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Loan book soars for Chinese bank's NZ unit

NZN 27/04/2016 Jonathan Underhill

ICBC (NZ), the local unit of the Chinese bank that is the world's biggest lender by assets, has lifted its loan book by 343 per cent, by tapping into the growing economic relationship between China and New Zealand to write more mortgages, commercial and syndicated loans.

In its second full year of operations, ICBC (NZ) lifted loans and advances to customers to $379.9 million in 2015 from $85.7m in calendar 2014.

ICBC (NZ) became a registered New Zealand bank in November 2013 and has since been joined by Bank of China (New Zealand) and China Construction Bank (New Zealand). Its parent has some $US3.6 trillion ($NZ5.22 trillion) of assets, operates in 40 countries with 4.6 million corporate customers and 411 million individual customers.

Chairman Don Brash said ICBC (NZ) is aiming to expand in the local market, partly by building its domestic funding base.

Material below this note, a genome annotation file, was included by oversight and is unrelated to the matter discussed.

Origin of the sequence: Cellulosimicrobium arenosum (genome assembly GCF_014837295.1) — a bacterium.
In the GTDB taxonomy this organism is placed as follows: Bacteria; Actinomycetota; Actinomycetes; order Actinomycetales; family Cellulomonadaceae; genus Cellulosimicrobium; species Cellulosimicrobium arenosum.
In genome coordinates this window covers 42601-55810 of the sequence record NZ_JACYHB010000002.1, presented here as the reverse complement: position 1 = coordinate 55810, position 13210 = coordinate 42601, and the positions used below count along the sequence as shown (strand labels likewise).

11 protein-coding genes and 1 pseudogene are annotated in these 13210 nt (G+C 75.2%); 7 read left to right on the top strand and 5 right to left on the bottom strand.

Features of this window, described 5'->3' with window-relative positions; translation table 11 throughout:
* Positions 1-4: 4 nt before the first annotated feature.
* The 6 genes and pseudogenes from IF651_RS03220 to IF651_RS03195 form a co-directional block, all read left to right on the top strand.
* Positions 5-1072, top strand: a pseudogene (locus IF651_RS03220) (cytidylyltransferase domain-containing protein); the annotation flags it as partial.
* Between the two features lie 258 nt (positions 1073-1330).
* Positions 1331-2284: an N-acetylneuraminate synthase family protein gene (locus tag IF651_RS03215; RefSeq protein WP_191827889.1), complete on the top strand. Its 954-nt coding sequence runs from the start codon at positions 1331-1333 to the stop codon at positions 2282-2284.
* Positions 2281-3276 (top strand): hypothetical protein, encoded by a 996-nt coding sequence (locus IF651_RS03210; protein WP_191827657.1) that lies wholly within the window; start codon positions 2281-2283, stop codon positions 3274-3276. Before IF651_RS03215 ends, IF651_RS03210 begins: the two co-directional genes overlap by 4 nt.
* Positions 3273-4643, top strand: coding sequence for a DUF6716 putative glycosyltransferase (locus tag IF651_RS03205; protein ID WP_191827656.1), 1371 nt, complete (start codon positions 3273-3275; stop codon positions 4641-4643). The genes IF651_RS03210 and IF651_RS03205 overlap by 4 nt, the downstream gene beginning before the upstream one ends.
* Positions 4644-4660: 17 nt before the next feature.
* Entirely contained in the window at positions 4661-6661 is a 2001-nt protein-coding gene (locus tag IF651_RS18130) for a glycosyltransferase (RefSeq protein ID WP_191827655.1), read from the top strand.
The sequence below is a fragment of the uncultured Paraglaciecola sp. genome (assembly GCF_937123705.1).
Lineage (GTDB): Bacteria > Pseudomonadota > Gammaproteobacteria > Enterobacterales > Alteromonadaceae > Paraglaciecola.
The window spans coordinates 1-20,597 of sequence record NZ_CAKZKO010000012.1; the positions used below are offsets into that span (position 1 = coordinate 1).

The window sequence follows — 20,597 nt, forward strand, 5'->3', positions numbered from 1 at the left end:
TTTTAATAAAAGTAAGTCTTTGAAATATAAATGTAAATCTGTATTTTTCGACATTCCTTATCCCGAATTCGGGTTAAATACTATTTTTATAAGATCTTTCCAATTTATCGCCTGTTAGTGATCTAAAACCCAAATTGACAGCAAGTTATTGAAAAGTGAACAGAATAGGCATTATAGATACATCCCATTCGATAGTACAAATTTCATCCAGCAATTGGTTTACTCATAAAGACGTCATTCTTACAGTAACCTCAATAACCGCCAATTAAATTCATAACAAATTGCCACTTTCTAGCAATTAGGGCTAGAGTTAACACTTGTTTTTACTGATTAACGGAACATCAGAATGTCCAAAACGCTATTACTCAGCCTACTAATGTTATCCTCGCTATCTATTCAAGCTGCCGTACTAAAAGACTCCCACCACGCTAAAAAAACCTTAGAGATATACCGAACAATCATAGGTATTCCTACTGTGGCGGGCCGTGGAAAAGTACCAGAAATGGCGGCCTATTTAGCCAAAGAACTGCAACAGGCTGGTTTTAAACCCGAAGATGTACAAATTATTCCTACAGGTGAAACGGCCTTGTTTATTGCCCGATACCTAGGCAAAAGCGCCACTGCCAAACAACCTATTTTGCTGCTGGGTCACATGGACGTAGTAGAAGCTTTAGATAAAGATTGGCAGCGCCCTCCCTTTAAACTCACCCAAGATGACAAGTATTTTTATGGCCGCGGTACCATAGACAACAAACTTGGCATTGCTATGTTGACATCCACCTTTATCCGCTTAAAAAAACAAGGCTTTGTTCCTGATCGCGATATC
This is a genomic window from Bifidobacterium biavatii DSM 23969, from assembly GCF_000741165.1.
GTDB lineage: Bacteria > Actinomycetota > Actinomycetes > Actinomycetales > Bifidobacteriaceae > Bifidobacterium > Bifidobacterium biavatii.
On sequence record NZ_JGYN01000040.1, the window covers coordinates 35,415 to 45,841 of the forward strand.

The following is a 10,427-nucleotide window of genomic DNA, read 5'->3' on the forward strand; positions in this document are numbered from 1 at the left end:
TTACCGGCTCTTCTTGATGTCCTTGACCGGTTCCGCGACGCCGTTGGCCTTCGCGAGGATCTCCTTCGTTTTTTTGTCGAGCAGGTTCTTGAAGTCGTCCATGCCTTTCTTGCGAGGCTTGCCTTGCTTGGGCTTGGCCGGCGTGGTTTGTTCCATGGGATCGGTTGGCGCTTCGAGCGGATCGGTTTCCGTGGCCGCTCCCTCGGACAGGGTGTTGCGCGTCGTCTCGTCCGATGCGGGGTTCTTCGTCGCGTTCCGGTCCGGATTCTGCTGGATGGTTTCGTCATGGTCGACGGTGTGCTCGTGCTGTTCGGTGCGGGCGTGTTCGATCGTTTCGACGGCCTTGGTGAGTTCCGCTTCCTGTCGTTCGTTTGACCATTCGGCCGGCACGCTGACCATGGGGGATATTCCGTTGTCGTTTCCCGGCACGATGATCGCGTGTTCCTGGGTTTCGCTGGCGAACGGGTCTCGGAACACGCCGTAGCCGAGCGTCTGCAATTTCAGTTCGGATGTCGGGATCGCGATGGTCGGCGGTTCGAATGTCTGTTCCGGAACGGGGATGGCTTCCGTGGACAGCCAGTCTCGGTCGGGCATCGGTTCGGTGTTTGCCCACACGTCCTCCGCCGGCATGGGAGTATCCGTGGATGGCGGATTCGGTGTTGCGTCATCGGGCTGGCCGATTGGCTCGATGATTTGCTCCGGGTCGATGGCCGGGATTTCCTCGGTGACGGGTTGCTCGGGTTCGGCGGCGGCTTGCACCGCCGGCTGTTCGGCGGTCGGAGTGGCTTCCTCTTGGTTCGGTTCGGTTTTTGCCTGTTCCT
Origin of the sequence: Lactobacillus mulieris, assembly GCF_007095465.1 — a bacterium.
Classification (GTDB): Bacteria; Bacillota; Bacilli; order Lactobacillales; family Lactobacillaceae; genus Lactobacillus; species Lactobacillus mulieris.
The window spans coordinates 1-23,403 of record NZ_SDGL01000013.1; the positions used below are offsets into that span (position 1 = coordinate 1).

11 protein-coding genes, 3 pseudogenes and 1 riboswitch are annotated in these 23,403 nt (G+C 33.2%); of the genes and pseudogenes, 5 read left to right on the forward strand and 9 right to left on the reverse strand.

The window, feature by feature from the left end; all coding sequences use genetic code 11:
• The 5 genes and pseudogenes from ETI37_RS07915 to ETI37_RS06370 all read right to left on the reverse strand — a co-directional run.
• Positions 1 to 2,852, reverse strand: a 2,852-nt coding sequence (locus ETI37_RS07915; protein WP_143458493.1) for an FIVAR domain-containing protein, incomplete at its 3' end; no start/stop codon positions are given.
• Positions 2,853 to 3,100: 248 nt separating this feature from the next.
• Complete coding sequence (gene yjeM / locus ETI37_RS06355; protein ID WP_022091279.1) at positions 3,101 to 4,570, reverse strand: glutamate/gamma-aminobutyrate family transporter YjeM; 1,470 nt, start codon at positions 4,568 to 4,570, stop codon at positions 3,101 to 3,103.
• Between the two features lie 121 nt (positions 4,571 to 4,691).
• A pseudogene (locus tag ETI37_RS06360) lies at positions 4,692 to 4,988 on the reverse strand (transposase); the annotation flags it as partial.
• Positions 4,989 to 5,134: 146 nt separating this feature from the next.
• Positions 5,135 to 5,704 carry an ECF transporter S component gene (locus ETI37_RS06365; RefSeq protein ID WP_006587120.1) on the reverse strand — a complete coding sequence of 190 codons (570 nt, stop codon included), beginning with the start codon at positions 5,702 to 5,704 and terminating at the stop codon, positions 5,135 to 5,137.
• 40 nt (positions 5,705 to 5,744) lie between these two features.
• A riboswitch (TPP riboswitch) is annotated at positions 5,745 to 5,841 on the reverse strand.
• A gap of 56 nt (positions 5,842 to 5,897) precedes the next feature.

"We're close to the limit of expansion on our existing capital base," Brash told BusinessDesk.

The biggest growth came from the lender's residential mortgage book, which soared to $102m last year, from $11.2m a year earlier. That's still tiny, with even TSB Bank leaving it in the shade with more than $2.7 billion of residential lending last year. Corporate loans jumped to $164m from $50.7m and syndicated loans rose to $114m from $24m.

Brash said all funding options are on the table at the moment, although he declined to give details other than to say the bank "wants to build its domestic funding base."

It offers a full range of mortgage lending rates from floating through to five years fixed. Currently, its floating rate is 5.6 per cent, similar to those offered by the big four Australian-owned banks.

"The increasing economic relationship between New Zealand and China is an important part of that background," Brash said.

He said there was a common misperception that people could borrow overseas at "zero interest" and use the funds to buy property in Auckland, driving up prices. That idea was "nonsense" and also didn't acknowledge that using offshore funds involved added currency risk.

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